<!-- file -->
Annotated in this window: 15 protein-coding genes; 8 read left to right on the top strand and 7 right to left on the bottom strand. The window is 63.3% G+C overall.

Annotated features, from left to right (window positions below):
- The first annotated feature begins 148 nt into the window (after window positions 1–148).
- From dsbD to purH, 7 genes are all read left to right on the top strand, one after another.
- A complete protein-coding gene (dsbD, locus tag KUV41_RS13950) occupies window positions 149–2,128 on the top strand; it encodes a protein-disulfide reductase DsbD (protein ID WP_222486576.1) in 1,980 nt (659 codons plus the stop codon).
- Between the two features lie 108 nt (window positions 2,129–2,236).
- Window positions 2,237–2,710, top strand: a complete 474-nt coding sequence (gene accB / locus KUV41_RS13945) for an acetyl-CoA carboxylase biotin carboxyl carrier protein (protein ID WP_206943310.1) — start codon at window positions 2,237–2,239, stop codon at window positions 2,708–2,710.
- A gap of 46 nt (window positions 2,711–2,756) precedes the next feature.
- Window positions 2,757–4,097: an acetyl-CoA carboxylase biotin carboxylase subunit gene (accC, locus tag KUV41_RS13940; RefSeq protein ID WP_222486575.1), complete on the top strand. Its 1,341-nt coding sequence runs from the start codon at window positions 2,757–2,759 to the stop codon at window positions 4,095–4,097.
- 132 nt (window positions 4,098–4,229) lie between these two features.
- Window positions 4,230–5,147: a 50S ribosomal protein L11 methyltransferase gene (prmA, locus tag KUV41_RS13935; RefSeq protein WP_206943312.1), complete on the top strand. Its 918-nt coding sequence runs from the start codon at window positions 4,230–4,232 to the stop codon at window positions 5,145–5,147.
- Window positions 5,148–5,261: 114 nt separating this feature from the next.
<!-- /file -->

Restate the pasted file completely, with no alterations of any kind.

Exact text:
Annotated in this window: 15 protein-coding genes; 8 read left to right on the top strand and 7 right to left on the bottom strand. The window is 63.3% G+C overall.

Annotated features, from left to right (window positions below):
- The first annotated feature begins 148 nt into the window (after window positions 1–148).
- From dsbD to purH, 7 genes are all read left to right on the top strand, one after another.
- A complete protein-coding gene (dsbD, locus tag KUV41_RS13950) occupies window positions 149–2,128 on the top strand; it encodes a protein-disulfide reductase DsbD (protein ID WP_222486576.1) in 1,980 nt (659 codons plus the stop codon).
- Between the two features lie 108 nt (window positions 2,129–2,236).
- Window positions 2,237–2,710, top strand: a complete 474-nt coding sequence (gene accB / locus KUV41_RS13945) for an acetyl-CoA carboxylase biotin carboxyl carrier protein (protein ID WP_206943310.1) — start codon at window positions 2,237–2,239, stop codon at window positions 2,708–2,710.
- A gap of 46 nt (window positions 2,711–2,756) precedes the next feature.
- Window positions 2,757–4,097: an acetyl-CoA carboxylase biotin carboxylase subunit gene (accC, locus tag KUV41_RS13940; RefSeq protein ID WP_222486575.1), complete on the top strand. Its 1,341-nt coding sequence runs from the start codon at window positions 2,757–2,759 to the stop codon at window positions 4,095–4,097.
- 132 nt (window positions 4,098–4,229) lie between these two features.
- Window positions 4,230–5,147: a 50S ribosomal protein L11 methyltransferase gene (prmA, locus tag KUV41_RS13935; RefSeq protein WP_206943312.1), complete on the top strand. Its 918-nt coding sequence runs from the start codon at window positions 4,230–4,232 to the stop codon at window positions 5,145–5,147.
- Window positions 5,148–5,261: 114 nt separating this feature from the next.